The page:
A company is said to be "in the black" when it starts making a profit. That`s your answer, and that`s your Shoutout.

(END VIDEO CLIP)

AZUZ: That`s why the day after Thanksgiving is called Black Friday. It`s the start of the holiday shopping season and a time when a lot of companies hope to make enough sales to get in the black.

(BEGIN VIDEO CLIP)

AZUZ (voice-over): These folks are racing to be a part of it. A lot of stores offer deals to bring in the crowds. It might have worked, though there was some fighting among customers. According to a company that tracks shoppers, Black Friday brought in estimated sales of around $11.4 billion. That`s a big jump from last year.

But the experts also said it`s just one day. There`s no guarantee that the strong sales will last through the holiday shopping season. But they are expected to continue online today. It`s Cyber Monday, when companies start offering big holiday deals on their websites. Analysts are expecting another billion dollars or so in sales online today.

(END VIDEO CLIP)

AZUZ: The NBA`s lockout is over. Players and owners announced over the weekend that they did reach a tentative deal to end the labor dispute, still has to be approved by both sides. This whole thing, as you might remember, started back in July. Owners and players couldn`t agree on how to split up the money that the NBA makes.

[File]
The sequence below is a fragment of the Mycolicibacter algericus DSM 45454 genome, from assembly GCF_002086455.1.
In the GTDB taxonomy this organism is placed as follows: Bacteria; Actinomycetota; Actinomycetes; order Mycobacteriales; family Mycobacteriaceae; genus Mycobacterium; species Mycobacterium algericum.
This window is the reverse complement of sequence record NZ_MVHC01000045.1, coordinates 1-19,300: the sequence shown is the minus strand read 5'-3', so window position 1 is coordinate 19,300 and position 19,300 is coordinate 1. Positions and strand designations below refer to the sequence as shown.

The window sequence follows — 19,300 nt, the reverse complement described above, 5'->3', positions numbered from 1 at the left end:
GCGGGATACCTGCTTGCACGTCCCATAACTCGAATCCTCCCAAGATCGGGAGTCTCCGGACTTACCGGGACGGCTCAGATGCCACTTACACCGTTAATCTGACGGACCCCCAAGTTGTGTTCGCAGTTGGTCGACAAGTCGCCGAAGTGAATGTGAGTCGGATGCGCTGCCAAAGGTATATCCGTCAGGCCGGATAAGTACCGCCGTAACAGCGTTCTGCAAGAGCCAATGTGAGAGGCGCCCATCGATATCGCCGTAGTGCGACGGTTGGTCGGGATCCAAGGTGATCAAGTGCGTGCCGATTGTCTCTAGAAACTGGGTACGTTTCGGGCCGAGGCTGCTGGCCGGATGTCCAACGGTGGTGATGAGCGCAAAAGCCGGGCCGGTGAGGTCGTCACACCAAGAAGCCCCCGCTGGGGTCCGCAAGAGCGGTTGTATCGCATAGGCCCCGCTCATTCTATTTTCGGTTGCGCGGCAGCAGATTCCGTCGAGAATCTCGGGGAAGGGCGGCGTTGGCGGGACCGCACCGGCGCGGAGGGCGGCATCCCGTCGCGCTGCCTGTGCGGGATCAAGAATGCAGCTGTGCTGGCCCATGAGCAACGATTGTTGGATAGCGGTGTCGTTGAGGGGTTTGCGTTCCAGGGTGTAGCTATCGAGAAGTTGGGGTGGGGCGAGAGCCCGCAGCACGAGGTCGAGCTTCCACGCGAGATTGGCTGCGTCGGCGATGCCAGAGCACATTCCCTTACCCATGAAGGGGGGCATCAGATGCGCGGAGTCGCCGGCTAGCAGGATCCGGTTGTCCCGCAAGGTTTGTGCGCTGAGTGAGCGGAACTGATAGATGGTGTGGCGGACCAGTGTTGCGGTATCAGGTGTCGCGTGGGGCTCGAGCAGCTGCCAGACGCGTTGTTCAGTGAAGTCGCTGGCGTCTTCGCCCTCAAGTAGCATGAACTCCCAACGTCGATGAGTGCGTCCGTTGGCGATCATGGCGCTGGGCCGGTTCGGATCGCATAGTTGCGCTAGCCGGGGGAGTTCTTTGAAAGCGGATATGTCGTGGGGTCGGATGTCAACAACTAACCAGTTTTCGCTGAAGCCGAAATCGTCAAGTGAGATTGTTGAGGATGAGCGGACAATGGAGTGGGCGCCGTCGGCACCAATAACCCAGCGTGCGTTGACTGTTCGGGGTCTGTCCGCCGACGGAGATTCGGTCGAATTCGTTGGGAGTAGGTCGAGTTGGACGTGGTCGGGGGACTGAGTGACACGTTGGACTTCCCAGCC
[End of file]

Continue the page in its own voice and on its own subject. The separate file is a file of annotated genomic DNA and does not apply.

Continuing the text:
(BEGIN VIDEO CLIP)

AZUZ (voice-over): The last time we reported on this story, NBA Commissioner David Stern warned the entire season could get canceled. Now it looks like it`ll just be shorter, 66 games instead of the usual 82. It`ll all start on Christmas Day. This lockout lasted more than 140 days. That`s shorter than the last time the NBA went through this in 1998. That lockout lasted for more than 200 days.

(BEGIN VIDEO CLIP)

UNIDENTIFIED FEMALE: Is this legit? Yawning is a voluntary action.

Not legit. Yawning is involuntary, which means you can`t decide when it happens.

(END VIDEO CLIP)